Sandefur's argument is interesting, and not in a good way. He starts with a lot of gesturing: "If there were any doubt of the direction the Trump-dominated GOP is taking," and "... the speech wasn't original, but it reveals the degree to which Republicans have embraced the populist authoritarianism they once condemned." and "Carlson began with several swipes against "bankers" who exploit the working class to line the pockets of spooky elites." Gesturing, as opposed to making actual arguments, is not necessarily bad. It plays a role a little like small talk; it eases us into the topic. But what Sandefur does isn't neutral. There is a lot of sneering: "Trump-dominated," "populist authoritarianism," and "swipes against 'bankers'." No actual argument has been made in any of this. A reasonable person could ask also sorts of questions that are being ruled out of court by this sneering; for example, is populism necessarily authoritarian?
And note this quote from Carlson and Sandefur's response:
"Does anyone still believe that cheaper iPhones or more Amazon deliveries of plastic garbage from China are going to make us happy? They haven't so far." This is a time-worn rhetorical technique of freedom's enemies, who sneer at material standards of living in order to elevate abstract social goals over the needs of actual people.Does Sanderfur even notice that saying, "This is a time-worn rhetorical technique of freedom's enemies," is nasty little ad hominem wrapped in a time-worn rhetorical technique? It seems to me that asking if cheaper iPhones are making us happier is a perfectly reasonable question to ask and it does not make anyone an enemy of freedom to be asking it.
And it gets worse.
Consider "cheap iPhones": nobody can calculate the hours saved thanks to driving-directions features, the lives saved through quick access to 911, or the millions of simple, happy conversations that screentime or text messaging makes possible for families separated by long distances. To deride this as materialism is to scoff at simple, even beautiful human joys. Imagine the consequences of eliminating smartphones (you can't) and you get a sense of the inhumane sentiments that anti-materialistic slogans conceal.Just a minute Mr. Sandefur, where did Carlson say he wanted to eliminate smartphones? The answer is easy: he didn't. And accusing Carlson of deriding something in a post that is simply dripping with derision is a bit rich.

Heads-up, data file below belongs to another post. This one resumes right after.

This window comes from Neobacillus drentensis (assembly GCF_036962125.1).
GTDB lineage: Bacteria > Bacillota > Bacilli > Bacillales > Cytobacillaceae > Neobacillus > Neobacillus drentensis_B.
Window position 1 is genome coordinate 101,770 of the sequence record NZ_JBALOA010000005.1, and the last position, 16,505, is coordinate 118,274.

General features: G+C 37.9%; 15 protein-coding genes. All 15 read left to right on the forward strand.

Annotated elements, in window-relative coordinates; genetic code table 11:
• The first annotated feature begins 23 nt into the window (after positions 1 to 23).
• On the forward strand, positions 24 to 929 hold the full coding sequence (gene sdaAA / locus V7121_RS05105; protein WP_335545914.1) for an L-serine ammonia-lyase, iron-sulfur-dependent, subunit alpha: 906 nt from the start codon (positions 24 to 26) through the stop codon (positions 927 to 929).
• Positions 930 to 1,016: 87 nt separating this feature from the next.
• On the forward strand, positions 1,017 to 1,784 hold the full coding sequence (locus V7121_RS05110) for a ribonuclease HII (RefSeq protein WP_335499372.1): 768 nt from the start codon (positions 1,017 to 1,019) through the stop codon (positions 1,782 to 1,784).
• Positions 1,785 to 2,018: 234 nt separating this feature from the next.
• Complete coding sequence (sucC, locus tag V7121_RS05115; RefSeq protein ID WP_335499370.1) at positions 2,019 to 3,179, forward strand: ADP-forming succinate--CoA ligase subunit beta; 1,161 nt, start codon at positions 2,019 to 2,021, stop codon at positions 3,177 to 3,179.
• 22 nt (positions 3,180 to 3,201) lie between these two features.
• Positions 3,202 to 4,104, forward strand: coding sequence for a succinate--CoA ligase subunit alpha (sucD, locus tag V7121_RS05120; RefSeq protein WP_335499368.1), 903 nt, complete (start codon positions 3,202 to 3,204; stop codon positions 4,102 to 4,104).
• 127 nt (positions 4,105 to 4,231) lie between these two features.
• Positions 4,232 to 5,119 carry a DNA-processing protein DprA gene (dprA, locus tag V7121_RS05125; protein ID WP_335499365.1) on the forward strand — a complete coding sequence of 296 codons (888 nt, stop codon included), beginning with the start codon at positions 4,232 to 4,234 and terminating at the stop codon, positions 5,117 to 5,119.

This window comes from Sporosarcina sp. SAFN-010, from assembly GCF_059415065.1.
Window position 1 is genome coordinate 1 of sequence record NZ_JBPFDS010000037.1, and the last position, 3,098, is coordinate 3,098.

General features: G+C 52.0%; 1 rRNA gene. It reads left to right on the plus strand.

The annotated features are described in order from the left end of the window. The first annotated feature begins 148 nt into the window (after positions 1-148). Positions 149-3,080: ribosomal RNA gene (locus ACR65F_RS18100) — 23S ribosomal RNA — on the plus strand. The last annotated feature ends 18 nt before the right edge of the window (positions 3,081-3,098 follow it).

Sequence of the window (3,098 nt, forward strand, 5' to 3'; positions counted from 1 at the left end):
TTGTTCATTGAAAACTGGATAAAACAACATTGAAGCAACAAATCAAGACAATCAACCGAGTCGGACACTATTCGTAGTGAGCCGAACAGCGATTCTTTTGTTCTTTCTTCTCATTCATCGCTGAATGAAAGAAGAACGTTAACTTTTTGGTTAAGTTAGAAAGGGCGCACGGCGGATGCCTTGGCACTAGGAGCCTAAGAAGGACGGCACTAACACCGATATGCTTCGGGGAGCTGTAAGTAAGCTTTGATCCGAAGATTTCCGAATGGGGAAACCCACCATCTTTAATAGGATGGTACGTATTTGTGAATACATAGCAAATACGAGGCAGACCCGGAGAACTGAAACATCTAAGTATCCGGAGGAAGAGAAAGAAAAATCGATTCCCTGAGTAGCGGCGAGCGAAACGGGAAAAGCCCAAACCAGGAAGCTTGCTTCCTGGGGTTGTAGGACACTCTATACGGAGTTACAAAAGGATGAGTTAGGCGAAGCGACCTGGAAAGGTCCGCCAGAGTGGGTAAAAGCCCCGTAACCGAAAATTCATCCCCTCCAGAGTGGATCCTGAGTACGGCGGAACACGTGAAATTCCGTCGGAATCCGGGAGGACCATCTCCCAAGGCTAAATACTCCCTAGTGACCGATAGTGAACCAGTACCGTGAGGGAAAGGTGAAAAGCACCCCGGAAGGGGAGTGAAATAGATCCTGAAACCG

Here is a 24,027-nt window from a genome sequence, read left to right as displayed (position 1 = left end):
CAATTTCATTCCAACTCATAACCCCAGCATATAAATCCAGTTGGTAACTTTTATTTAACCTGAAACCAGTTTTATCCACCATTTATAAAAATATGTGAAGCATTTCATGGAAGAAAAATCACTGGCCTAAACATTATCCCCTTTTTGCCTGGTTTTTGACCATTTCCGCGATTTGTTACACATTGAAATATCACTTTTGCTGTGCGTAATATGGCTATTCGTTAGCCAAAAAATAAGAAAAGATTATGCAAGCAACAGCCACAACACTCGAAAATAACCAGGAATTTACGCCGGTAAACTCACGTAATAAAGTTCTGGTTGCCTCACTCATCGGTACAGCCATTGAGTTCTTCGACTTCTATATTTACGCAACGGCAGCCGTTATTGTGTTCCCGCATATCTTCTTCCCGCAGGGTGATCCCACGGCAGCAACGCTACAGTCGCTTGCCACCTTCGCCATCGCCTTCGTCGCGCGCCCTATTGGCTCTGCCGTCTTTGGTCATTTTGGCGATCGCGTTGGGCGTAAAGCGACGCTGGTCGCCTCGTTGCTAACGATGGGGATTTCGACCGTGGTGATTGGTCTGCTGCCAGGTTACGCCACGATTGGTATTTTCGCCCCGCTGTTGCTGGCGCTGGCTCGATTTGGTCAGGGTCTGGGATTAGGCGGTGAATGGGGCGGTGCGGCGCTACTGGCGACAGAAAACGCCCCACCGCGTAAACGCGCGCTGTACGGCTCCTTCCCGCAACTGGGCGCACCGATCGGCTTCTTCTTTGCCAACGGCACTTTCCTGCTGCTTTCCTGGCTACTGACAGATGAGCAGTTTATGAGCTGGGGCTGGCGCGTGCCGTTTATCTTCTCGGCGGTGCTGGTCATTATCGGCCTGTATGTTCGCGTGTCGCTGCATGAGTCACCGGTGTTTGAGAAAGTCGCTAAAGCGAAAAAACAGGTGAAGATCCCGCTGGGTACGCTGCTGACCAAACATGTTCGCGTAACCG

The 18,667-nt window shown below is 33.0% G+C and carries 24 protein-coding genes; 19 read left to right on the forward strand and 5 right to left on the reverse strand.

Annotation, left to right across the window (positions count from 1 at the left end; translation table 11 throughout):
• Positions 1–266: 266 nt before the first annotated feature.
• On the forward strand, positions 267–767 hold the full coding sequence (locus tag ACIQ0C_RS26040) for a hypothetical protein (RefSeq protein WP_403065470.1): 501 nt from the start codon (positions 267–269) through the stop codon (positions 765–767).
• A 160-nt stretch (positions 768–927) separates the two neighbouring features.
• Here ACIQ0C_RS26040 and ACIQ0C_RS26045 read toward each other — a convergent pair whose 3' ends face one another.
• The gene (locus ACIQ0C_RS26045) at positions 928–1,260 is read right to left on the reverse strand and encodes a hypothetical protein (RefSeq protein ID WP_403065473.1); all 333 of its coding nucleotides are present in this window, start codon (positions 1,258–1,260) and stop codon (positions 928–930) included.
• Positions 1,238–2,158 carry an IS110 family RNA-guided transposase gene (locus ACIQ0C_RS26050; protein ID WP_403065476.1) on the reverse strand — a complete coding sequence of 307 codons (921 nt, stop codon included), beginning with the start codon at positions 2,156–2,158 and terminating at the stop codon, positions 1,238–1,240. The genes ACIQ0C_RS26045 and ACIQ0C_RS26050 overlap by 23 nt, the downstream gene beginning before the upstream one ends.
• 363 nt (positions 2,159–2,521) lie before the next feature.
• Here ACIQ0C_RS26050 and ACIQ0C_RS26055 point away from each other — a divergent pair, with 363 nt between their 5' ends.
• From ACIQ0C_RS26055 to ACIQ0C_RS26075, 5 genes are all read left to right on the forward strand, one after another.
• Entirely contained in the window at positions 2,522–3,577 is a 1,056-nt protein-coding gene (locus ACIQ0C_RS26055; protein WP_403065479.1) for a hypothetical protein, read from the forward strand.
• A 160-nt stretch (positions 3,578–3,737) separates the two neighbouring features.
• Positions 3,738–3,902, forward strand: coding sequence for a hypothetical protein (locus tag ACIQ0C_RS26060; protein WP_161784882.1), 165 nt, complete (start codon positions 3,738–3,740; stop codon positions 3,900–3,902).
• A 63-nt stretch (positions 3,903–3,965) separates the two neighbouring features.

Sandefur never actually engages the argument that Carlson makes. He argues against a straw man and, as if that wasn't pathetic enough, he argues poorly against that straw man. If you can't even beat the bogus arguments you put into the mouth of your opponents, it's time to start worrying.
If it were up to me (it isn't), I'd suggest that we start worrying about the assumptions behind the following claims from Sandefur: "Freedom—economic or personal—is not 'created by human beings.' It's the rightful, natural state of all persons. It can unjustly be destroyed, but never transcended." There are a whole rash of questions I'd want to ask. If freedom is really the rightful, natural state of all persons, then why have so few people had it? Why did the notion and culture of freedom spring up in a certain place at a certain time in history? Why does freedom adapt to certain cultures better than others? Why do so many people lose their freedom not by having it taken away from them by others but as a consequence of their own free choices?
I think those questions all point towards one big question: What exactly is a "liberal education"? Originally, the expression meant the sort of education fitting for a free person. Over time, though, it acquired a different sense, the sense that perhaps certain kinds of education prepare us for liberty, which is a thing to be taken and not simply the natural state of things. That, it seems to me, is the deep meaning of "the freedom to pursue happiness".